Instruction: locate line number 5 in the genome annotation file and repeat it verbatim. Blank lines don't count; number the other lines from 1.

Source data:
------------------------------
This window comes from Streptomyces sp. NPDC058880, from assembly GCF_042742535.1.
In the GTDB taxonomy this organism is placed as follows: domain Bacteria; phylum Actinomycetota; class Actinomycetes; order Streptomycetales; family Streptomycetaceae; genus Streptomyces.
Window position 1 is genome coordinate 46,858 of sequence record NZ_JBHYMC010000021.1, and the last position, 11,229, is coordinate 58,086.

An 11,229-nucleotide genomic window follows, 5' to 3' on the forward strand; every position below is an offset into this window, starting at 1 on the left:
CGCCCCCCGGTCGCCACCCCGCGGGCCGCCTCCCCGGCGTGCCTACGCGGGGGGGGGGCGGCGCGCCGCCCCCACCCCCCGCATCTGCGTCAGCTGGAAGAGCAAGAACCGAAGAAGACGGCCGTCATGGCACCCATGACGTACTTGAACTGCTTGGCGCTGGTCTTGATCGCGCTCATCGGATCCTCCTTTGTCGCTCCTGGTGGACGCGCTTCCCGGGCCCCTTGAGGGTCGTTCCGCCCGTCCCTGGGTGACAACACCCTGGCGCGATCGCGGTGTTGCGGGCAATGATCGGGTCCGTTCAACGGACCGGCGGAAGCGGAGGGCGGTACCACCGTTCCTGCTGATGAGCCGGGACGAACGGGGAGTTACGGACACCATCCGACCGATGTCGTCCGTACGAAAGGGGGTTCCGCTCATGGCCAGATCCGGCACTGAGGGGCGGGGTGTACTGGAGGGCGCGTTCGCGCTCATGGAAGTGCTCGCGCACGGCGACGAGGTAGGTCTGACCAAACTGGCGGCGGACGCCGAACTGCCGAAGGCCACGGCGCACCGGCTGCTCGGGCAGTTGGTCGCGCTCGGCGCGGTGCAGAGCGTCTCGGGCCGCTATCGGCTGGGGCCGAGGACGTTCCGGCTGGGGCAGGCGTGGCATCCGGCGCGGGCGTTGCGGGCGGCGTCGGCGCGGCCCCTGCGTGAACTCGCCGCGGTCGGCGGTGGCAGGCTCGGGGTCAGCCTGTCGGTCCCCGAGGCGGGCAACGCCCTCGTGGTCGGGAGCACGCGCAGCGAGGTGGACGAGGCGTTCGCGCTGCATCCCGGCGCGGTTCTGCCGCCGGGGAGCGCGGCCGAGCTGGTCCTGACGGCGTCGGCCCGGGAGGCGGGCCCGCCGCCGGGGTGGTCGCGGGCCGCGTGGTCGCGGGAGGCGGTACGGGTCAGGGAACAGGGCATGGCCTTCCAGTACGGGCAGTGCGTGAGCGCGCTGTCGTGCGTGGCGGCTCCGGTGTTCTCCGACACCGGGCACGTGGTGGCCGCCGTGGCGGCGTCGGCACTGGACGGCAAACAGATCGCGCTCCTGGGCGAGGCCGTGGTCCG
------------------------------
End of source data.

CGCCCCCCGGTCGCCACCCCGCGGGCCGCCTCCCCGGCGTGCCTACGCGGGGGGGGGGCGGCGCGCCGCCCCCACCCCCCGCATCTGCGTCAGCTGGAAGAGCAAGAACCGAAGAAGACGGCCGTCATGGCACCCATGACGTACTTGAACTGCTTGGCGCTGGTCTTGATCGCGCTCATCGGATCCTCCTTTGTCGCTCCTGGTGGACGCGCTTCCCGGGCCCCTTGAGGGTCGTTCCGCCCGTCCCTGGGTGACAACACCCTGGCGCGATCGCGGTGTTGCGGGCAATGATCGGGTCCGTTCAACGGACCGGCGGAAGCGGAGGGCGGTACCACCGTTCCTGCTGATGAGCCGGGACGAACGGGGAGTTACGGACACCATCCGACCGATGTCGTCCGTACGAAAGGGGGTTCCGCTCATGGCCAGATCCGGCACTGAGGGGCGGGGTGTACTGGAGGGCGCGTTCGCGCTCATGGAAGTGCTCGCGCACGGCGACGAGGTAGGTCTGACCAAACTGGCGGCGGACGCCGAACTGCCGAAGGCCACGGCGCACCGGCTGCTCGGGCAGTTGGTCGCGCTCGGCGCGGTGCAGAGCGTCTCGGGCCGCTATCGGCTGGGGCCGAGGACGTTCCGGCTGGGGCAGGCGTGGCATCCGGCGCGGGCGTTGCGGGCGGCGTCGGCGCGGCCCCTGCGTGAACTCGCCGCGGTCGGCGGTGGCAGGCTCGGGGTCAGCCTGTCGGTCCCCGAGGCGGGCAACGCCCTCGTGGTCGGGAGCACGCGCAGCGAGGTGGACGAGGCGTTCGCGCTGCATCCCGGCGCGGTTCTGCCGCCGGGGAGCGCGGCCGAGCTGGTCCTGACGGCGTCGGCCCGGGAGGCGGGCCCGCCGCCGGGGTGGTCGCGGGCCGCGTGGTCGCGGGAGGCGGTACGGGTCAGGGAACAGGGCATGGCCTTCCAGTACGGGCAGTGCGTGAGCGCGCTGTCGTGCGTGGCGGCTCCGGTGTTCTCCGACACCGGGCACGTGGTGGCCGCCGTGGCGGCGTCGGCACTGGACGGCAAACAGATCGCGCTCCTGGGCGAGGCCGTGGTCCG